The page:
“February 7–13. Genesis 12–17; Abraham 1–2: ‘To Be a Greater Follower of Righteousness,’” Come, Follow Me—For Sunday School: Old Testament 2022 (2021)
“February 7–13. Genesis 12–17; Abraham 1–2,” Come, Follow Me—For Sunday School: 2022
Record Your Impressions
To give class members opportunities to share something they learned from Genesis 12–17 and Abraham 1–2, they could each choose a person mentioned in these chapters and complete a sentence like the following: “Abraham taught me ” or “Sarah taught me .”
The experiences of Abraham and Sarah recorded in Genesis 15; 17; Abraham 1 can help class members maintain faith that their righteous desires will be fulfilled in the Lord’s time. How can you begin a discussion about this principle? One idea is to invite the class to search Genesis 15:1–6 and Abraham 1:1–19 and describe Abraham’s desires and difficult circumstances. How did Abraham and Sarah demonstrate their faith in times of difficulty? (see Hebrews 11:8–13). How were their righteous desires eventually fulfilled? (see Genesis 17:15–22; 21:1–3; Doctrine and Covenants 132:29; Abraham 1:31). How can we demonstrate our faith when our righteous desires are not yet fulfilled as we would like them to be? Perhaps class members could share how the Savior has supported them in such situations.
Some members of your class may receive little support from their families as they strive to live the gospel—and they may even face opposition. What can we learn from Abraham’s example in Abraham 1:1–19 that can help those striving to live righteously in such situations?
You might ask class members to read Joseph Smith Translation, Genesis 14:36–40 (in the Bible appendix) and share what they learn about Abraham’s faith and desires. They could also share how they have been blessed when they have exercised their faith to pay tithing.
To help class members understand what the Abrahamic covenant is, you might share the statements by President Russell M. Nelson in “Additional Resources” (see also Gospel Topics, “Abrahamic Covenant,” topics.ChurchofJesusChrist.org). Class members may have learned about the Abrahamic covenant from Abraham 2:6–11, as suggested in this week’s outline in Come, Follow Me—For Individuals and Families. Perhaps class members could share what they learned, or the class could study these verses together. What promises and responsibilities do we receive through the Abrahamic covenant? The video “Special Witness—President Nelson” could help answer this question (ChurchofJesusChrist.org/media-library/video/2011-04-18-special-witness-president-nelson). What do we need to do to receive the blessings of this covenant? How can we, as Abraham’s seed, bless “all the families of the earth”? (Abraham 2:11).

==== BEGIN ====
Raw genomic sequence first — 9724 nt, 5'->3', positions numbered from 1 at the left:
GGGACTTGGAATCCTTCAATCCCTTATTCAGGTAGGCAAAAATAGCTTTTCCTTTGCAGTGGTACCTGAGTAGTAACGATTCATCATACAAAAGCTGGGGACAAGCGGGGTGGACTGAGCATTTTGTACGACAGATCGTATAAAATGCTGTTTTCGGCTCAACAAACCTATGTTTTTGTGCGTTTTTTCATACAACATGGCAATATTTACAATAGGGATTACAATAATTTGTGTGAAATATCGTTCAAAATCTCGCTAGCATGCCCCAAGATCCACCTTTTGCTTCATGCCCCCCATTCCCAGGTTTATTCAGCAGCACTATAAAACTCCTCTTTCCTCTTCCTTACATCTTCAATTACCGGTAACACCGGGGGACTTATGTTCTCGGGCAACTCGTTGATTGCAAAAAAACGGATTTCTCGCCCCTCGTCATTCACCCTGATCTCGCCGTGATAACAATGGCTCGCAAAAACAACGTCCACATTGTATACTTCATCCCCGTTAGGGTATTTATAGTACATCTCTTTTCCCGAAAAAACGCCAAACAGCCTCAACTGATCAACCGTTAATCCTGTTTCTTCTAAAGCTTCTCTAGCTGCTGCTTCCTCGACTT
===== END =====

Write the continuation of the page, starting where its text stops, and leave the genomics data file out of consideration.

Because of the Restoration of the gospel, most members of the Church are familiar with the Melchizedek Priesthood, but some do not know about the man Melchizedek. To help class members learn more about him, perhaps you could invite them to imagine that they were asked to introduce him to someone who did not know him and make a list on the board of things they would say. They could base these things on what they read in Joseph Smith Translation, Genesis 14:26–27, 33–38 (in the Bible appendix); Alma 13:13–19; and Doctrine and Covenants 107:1–4. What do we learn about the Melchizedek Priesthood from these verses?
President Russell M. Nelson taught:
“The covenant God made with Abraham and later affirmed with Isaac and Jacob is of transcendent significance. … The Lord appeared in these latter days to renew that Abrahamic covenant. … With this renewal, we have received, as did they of old, the holy priesthood and the everlasting gospel. We have the right to receive the fulness of the gospel, enjoy the blessings of the priesthood, and qualify for God’s greatest blessing—that of eternal life” (“Covenants,” Ensign or Liahona, Nov. 2011, 87–88).
“The ultimate blessings of the Abrahamic covenant are conferred in holy temples. These blessings allow us to come forth in the First Resurrection and inherit thrones, kingdoms, powers, principalities, and dominions, to our ‘exaltation and glory in all things’ [Doctrine and Covenants 132:19]” (“Special Witnesses of Christ,” Ensign, Apr. 2001, 7).